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Polish leftists defy call to join alliance against nationalists

Polish leftists defy call to join alliance against nationalists
FILE PHOTO: Robert Biedron, the founder of a new progressive party 'Spring' ('Wiosna'), speaks during Reuters interview in Gdansk, Poland February 25, 2019. Picture taken February 25, 2019. REUTERS/Kacper Pempel   -   Copyright  Kacper Pempel(Reuters)
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WARSAW (Reuters) – Poland’s third-largest political group, the new leftist Wiosna (Spring) party, said on Tuesday it would stand alone in national elections, dismissing calls to join an opposition alliance to take on the ruling nationalists.

Its leader Robert Biedron – Poland’s first openly gay lawmaker – said members had made the decision on Monday, the day after winning their first three seats in the European Parliament with 6% of the vote.

“We’ve decided to make an independent start,” Biedron said, as he responded to journalists asking whether he would accept opposition invitations to join the European Coalition (KE) alliance in elections scheduled for October and November.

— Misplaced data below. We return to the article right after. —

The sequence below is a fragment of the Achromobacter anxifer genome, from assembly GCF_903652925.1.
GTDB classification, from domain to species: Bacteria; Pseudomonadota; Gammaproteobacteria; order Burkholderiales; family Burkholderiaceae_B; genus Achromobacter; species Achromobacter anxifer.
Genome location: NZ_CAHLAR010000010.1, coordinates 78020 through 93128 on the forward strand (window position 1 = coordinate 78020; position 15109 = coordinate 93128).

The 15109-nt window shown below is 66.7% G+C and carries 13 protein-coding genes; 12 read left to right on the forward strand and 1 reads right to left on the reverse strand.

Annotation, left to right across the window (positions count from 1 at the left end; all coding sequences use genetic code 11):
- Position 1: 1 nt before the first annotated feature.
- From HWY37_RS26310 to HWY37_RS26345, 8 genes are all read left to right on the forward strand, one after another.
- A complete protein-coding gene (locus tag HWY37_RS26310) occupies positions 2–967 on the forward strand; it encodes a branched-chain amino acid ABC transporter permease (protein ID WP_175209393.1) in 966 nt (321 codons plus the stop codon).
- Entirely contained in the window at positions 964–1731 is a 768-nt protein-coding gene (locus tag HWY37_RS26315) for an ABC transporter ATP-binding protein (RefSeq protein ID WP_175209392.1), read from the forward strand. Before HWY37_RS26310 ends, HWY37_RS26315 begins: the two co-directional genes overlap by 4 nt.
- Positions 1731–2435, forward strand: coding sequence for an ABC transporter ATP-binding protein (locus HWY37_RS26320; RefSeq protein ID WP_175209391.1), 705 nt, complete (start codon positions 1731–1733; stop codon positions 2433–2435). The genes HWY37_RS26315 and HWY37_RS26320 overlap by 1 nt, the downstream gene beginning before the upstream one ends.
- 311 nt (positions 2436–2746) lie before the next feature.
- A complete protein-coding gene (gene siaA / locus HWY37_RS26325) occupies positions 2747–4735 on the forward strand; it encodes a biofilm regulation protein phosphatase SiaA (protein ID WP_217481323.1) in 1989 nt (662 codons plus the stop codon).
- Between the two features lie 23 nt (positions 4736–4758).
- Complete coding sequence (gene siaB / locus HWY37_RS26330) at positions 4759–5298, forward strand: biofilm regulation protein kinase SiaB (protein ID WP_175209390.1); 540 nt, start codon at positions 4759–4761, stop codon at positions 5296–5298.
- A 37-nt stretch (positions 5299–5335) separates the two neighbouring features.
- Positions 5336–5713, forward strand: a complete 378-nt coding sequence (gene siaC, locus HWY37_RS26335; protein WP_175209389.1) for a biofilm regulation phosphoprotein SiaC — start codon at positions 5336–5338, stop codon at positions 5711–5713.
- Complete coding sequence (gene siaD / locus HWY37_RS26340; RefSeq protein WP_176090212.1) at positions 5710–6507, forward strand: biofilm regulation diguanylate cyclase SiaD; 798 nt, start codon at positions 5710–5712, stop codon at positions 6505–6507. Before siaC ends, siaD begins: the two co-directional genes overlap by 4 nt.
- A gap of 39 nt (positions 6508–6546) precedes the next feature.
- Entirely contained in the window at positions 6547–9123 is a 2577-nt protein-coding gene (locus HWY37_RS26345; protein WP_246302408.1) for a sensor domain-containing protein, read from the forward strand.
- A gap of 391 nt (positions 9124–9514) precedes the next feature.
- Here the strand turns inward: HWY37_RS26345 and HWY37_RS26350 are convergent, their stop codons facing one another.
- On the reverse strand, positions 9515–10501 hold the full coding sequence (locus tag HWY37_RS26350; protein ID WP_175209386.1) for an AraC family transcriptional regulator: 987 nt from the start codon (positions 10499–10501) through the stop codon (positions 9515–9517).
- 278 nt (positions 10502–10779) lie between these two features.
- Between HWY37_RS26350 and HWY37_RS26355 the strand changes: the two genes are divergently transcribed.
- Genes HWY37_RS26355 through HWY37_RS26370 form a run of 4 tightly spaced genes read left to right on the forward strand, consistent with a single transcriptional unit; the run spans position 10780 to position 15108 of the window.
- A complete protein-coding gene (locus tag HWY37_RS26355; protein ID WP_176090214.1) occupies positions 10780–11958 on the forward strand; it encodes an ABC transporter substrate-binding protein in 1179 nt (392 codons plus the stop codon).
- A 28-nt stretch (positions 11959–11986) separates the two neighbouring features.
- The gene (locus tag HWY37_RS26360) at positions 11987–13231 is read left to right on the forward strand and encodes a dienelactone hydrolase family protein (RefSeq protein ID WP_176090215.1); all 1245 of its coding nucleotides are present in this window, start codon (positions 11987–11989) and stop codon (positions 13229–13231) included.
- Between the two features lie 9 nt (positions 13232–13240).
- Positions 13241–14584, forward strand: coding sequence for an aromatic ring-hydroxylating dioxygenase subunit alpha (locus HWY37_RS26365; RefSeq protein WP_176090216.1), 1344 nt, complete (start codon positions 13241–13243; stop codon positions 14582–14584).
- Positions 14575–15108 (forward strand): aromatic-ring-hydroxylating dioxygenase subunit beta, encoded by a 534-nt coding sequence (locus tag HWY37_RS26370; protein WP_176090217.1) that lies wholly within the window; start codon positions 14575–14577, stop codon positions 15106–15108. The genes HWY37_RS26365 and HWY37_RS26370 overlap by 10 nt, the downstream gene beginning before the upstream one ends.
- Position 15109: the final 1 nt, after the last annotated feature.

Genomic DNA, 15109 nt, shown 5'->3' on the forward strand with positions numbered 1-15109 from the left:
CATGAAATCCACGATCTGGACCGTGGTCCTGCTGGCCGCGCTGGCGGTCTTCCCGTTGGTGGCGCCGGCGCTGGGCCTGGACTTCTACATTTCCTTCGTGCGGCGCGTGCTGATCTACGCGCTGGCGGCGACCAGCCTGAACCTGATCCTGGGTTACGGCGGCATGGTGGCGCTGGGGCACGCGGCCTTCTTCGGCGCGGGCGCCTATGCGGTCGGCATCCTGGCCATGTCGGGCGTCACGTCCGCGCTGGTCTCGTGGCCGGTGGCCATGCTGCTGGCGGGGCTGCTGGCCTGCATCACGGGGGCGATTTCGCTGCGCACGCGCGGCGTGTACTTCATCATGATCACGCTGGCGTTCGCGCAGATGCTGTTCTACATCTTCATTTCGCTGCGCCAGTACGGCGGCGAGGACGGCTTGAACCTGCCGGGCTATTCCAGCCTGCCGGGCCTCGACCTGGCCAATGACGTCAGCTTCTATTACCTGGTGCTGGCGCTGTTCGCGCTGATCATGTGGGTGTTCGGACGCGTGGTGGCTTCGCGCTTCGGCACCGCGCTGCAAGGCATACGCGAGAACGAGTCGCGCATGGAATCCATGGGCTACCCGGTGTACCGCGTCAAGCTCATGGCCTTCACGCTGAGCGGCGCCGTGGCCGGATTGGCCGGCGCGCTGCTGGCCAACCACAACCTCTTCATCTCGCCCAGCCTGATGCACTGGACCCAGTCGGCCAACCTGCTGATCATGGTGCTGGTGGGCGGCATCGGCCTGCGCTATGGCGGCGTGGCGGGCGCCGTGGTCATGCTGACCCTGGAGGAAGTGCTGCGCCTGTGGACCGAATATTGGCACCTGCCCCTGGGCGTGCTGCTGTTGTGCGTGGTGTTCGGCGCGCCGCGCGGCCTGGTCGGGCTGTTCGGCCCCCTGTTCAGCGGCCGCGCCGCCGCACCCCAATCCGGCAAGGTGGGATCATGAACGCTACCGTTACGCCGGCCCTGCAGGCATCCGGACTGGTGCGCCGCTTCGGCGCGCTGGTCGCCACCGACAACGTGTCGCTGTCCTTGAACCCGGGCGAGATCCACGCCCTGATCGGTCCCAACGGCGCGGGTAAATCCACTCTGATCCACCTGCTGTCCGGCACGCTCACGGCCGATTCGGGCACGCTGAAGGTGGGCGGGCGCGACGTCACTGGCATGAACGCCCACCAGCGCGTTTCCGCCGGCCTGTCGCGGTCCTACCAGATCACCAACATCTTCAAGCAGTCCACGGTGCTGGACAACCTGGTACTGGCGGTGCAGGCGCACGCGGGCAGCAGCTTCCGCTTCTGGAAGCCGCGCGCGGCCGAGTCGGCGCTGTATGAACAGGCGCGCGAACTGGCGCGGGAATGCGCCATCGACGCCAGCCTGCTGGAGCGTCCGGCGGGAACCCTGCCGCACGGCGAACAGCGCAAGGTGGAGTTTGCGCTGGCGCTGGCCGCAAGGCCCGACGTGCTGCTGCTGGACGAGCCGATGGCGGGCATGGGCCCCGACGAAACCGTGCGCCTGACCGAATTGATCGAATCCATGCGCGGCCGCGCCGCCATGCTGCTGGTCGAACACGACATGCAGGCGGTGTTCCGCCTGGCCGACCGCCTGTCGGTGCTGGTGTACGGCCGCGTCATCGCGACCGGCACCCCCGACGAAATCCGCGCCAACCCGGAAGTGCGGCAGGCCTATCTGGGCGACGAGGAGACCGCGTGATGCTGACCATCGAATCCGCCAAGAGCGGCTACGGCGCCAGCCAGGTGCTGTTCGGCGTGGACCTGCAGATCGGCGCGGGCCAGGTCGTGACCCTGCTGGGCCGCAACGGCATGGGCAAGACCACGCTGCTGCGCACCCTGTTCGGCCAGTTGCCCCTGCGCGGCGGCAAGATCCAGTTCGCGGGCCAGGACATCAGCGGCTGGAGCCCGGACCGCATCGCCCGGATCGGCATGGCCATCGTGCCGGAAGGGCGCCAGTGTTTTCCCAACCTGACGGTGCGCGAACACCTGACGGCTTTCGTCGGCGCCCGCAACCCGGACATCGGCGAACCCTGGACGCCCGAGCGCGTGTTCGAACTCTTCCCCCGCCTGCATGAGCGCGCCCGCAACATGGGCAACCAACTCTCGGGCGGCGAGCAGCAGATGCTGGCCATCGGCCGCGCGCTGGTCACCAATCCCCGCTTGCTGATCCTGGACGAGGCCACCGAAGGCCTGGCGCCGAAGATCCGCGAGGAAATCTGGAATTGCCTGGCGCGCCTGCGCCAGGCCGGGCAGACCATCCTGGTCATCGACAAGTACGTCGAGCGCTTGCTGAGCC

He did not spell out his reasons. But his party has accused both the opposition coalition and the ruling Law and Order (PiS) grouping of being too close to the powerful Catholic church.

PiS surged to a clear victory in the European Parliament election with 45.6% of the vote – its best ever performance and a stamp of approval for the its nationalist, eurosceptic platform.

The European Coalition, comprising the Civic Platform formerly led by European Council President Donald Tusk and a group of leftist and rural politicians, came second with 38.3%.

At current levels of support, PiS would have still enjoyed an overall lead if Wiosna had joined the coalition.

Biedron, the 43-year-old former mayor of the northern city of Slupsk, launched his party in February, promising to liberalise strict abortion laws, allow same-sex marriages, tax the Catholic Church and phase out coal by 2035.

(Reporting by Marcin Goclowski; Editing by Andrew Heavens)

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